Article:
Slaoui thanked Trump for his appointment, saying he is honored to have the privilege of serving “our country” and the world in helping to develop a COVID-19 vaccine.
Trump announced the appointment during a press conference in the White House’s Rose Garden.
In the press briefing, Moncef Slaoui thanked Trump for his appointment, saying he is honored to have the privilege of serving “our country” and the world in helping to develop a vaccine.
“The objectives of Operation Warp Speed are very clear,” Slaoui said, adding that they are “very credible” but “extremely challenging.”
The Moroccan expert explained that with the help and the support of government institutions, including the US army, the objectives are “doable.”
“I have recently seen early data from clinical trials with coronavirus vaccines. This data made me feel even more confident that we will be able to deliver a few hundred million doses of a vaccine by the end of 2020,” Slaoui said.
He said the team will strive to achieve the operation’s objectives.
Slaoui also promised that the team will be optimizing and developing medicines to benefit those who have already contracted the virus. “This will be our focus for 24/7” in the coming months, he said.
Slaoui’s vows received applause from President Trump and senior officials participating in the briefing.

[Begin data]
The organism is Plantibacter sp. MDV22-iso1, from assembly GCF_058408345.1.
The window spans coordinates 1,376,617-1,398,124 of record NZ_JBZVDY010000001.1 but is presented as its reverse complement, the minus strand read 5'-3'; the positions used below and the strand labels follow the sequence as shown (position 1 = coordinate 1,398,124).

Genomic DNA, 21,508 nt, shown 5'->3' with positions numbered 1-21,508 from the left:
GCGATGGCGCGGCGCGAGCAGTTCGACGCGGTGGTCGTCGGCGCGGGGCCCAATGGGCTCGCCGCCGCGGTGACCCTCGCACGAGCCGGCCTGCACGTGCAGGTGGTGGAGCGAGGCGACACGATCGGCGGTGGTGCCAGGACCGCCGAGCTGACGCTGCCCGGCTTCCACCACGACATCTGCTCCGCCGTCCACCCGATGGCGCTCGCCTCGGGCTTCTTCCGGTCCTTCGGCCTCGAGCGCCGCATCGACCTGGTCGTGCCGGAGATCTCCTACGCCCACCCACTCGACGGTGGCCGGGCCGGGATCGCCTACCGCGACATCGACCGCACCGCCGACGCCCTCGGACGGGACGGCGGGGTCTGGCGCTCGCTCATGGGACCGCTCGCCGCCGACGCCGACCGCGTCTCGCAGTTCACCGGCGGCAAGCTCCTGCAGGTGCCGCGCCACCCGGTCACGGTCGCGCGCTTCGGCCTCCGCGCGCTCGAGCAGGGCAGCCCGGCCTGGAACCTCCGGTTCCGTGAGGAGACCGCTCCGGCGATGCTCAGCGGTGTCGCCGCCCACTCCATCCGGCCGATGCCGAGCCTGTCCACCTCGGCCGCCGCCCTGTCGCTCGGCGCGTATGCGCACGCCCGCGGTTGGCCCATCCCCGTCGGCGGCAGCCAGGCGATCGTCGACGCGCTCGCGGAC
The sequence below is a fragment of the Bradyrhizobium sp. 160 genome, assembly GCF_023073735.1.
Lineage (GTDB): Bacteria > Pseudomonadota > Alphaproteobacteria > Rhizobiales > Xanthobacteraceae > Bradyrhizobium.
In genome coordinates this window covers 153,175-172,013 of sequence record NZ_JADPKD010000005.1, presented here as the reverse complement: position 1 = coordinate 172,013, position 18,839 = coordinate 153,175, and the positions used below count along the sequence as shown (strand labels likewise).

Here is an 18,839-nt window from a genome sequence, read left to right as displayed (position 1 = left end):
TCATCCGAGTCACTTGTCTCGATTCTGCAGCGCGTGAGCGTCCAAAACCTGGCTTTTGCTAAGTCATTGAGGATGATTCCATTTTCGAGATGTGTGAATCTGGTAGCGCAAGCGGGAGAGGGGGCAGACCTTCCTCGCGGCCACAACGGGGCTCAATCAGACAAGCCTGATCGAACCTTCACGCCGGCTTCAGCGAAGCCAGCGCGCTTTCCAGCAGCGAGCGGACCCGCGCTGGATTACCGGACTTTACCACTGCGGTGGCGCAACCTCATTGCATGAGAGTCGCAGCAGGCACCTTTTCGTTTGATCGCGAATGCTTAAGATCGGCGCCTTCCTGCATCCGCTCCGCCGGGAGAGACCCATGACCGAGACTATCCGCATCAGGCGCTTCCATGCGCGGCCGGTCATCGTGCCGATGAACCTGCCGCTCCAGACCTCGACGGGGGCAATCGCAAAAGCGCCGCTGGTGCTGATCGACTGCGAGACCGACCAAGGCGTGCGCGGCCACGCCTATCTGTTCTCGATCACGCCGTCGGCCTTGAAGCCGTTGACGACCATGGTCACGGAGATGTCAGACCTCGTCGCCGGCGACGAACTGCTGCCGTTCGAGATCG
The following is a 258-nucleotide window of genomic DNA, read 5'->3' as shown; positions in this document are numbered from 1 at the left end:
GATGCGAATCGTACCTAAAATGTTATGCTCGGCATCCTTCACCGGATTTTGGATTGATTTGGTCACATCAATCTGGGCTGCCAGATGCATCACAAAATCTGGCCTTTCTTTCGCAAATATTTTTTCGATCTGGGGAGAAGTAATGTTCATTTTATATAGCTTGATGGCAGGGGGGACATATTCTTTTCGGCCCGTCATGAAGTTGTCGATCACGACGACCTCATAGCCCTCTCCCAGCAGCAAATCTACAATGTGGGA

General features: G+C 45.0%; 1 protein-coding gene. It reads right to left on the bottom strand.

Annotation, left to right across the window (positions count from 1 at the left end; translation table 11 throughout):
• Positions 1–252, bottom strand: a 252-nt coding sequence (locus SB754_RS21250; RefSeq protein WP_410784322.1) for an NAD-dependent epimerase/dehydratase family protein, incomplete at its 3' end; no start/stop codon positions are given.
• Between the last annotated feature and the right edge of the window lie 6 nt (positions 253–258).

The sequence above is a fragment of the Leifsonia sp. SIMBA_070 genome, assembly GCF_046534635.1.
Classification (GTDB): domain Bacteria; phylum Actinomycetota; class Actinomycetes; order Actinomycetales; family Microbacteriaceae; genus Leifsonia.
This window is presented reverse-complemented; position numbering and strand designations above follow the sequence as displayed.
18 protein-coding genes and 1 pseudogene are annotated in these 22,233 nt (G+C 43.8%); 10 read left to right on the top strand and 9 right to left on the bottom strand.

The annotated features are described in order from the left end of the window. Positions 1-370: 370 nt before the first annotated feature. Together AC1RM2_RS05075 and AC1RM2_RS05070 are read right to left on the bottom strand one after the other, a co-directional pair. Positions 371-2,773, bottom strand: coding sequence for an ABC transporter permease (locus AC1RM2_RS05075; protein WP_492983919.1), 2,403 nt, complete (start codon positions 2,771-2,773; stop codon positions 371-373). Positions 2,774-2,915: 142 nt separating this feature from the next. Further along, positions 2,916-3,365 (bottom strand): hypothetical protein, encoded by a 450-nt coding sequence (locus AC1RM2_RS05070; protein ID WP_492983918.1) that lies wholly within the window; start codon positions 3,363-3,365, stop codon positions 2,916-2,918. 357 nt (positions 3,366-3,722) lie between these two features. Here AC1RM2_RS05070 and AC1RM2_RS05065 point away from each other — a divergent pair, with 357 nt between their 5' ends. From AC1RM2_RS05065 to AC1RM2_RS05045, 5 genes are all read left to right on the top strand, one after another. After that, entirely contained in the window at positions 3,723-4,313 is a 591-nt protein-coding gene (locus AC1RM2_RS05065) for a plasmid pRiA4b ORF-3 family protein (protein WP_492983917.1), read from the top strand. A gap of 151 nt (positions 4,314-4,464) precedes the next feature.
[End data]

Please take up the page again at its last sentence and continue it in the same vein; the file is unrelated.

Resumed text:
As Trump unveiled Operation Warp Speed, the president expressed satisfaction with the progress the US has made in battling COVID-19.
Trump said the objective of Operation Warp Speed is to finish developing, manufacturing, and distributing an effective vaccine for the novel coronavirus.
CNN reported on May 14 that Operation Warp Speed aims to make 100 million doses of a COVID-19 vaccine available by November, 200 million doses by December, and 300 million doses by January 2021.
“We think we are going to have a vaccine in the pretty near future, and if we do, we are going to really be a big step ahead and if we don’t, we are going to be like so many other cases where you had a problem come in, it’ll go away at some point, it’ll go away,” Trump said today.
He expressed hope for the team to find a cure for the virus before the end of the year, adding that the US is working with several countries and “great scientists” to develop a vaccine.
The US is the global epicenter of the virus, with at least 1.45 million confirmed COVID-19 cases, including 86,607 deaths, as of May 15. Globally, COVID-19 cases stand at 4.48 million, including 304,000 deaths.
Slaoui earned a Ph.D. in molecular biology and immunology from the Free University of Brussels, Belgium, and completed his postdoctoral studies at Harvard Medical School and Tufts University School of Medicine, Boston.
The Moroccan expert was the former head of the vaccines division at GlaxoSmithKline (GSK), a multinational pharmaceutical company based in London, where he oversaw the development of vaccines protecting against gastroenteritis in infants (Rotarix), pneumococcal disease (Synflorix), and cervical cancer (Cervarix).
In 2015 he won European approval for the world’s first malaria vaccine (Mosquirix). When he retired from GSK in 2017, the drugmaker had a vaccine for Ebola in development.